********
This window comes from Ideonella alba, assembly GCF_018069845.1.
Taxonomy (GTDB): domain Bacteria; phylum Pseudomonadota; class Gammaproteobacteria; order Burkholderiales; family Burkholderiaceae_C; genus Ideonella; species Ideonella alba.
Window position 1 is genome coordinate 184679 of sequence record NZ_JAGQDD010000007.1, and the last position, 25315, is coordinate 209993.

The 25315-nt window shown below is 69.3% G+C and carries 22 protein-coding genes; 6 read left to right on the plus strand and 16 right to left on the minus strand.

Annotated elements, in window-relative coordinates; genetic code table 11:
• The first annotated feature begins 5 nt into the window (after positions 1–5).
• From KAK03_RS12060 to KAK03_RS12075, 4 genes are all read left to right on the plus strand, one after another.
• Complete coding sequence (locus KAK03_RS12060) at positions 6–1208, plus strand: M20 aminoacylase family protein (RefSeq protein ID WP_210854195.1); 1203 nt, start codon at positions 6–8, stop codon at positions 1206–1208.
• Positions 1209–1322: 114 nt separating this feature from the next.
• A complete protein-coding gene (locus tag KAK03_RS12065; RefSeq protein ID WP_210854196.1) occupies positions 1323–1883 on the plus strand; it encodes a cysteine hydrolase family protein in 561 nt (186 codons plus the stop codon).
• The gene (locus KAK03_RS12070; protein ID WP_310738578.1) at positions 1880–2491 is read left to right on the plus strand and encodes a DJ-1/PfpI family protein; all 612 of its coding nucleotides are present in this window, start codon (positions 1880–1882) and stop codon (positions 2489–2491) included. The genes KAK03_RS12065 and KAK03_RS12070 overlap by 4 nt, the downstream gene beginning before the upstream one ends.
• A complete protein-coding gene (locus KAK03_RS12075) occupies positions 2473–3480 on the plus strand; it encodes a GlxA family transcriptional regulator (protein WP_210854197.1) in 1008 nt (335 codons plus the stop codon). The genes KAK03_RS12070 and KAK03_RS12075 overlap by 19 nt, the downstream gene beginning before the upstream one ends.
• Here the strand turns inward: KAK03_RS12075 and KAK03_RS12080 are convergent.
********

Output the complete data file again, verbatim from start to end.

This window comes from Ideonella alba, assembly GCF_018069845.1.
Taxonomy (GTDB): domain Bacteria; phylum Pseudomonadota; class Gammaproteobacteria; order Burkholderiales; family Burkholderiaceae_C; genus Ideonella; species Ideonella alba.
Window position 1 is genome coordinate 184679 of sequence record NZ_JAGQDD010000007.1, and the last position, 25315, is coordinate 209993.

The 25315-nt window shown below is 69.3% G+C and carries 22 protein-coding genes; 6 read left to right on the plus strand and 16 right to left on the minus strand.

Annotated elements, in window-relative coordinates; genetic code table 11:
• The first annotated feature begins 5 nt into the window (after positions 1–5).
• From KAK03_RS12060 to KAK03_RS12075, 4 genes are all read left to right on the plus strand, one after another.
• Complete coding sequence (locus KAK03_RS12060) at positions 6–1208, plus strand: M20 aminoacylase family protein (RefSeq protein ID WP_210854195.1); 1203 nt, start codon at positions 6–8, stop codon at positions 1206–1208.
• Positions 1209–1322: 114 nt separating this feature from the next.
• A complete protein-coding gene (locus tag KAK03_RS12065; RefSeq protein ID WP_210854196.1) occupies positions 1323–1883 on the plus strand; it encodes a cysteine hydrolase family protein in 561 nt (186 codons plus the stop codon).
• The gene (locus KAK03_RS12070; protein ID WP_310738578.1) at positions 1880–2491 is read left to right on the plus strand and encodes a DJ-1/PfpI family protein; all 612 of its coding nucleotides are present in this window, start codon (positions 1880–1882) and stop codon (positions 2489–2491) included. The genes KAK03_RS12065 and KAK03_RS12070 overlap by 4 nt, the downstream gene beginning before the upstream one ends.
• A complete protein-coding gene (locus KAK03_RS12075) occupies positions 2473–3480 on the plus strand; it encodes a GlxA family transcriptional regulator (protein WP_210854197.1) in 1008 nt (335 codons plus the stop codon). The genes KAK03_RS12070 and KAK03_RS12075 overlap by 19 nt, the downstream gene beginning before the upstream one ends.
• Here the strand turns inward: KAK03_RS12075 and KAK03_RS12080 are convergent.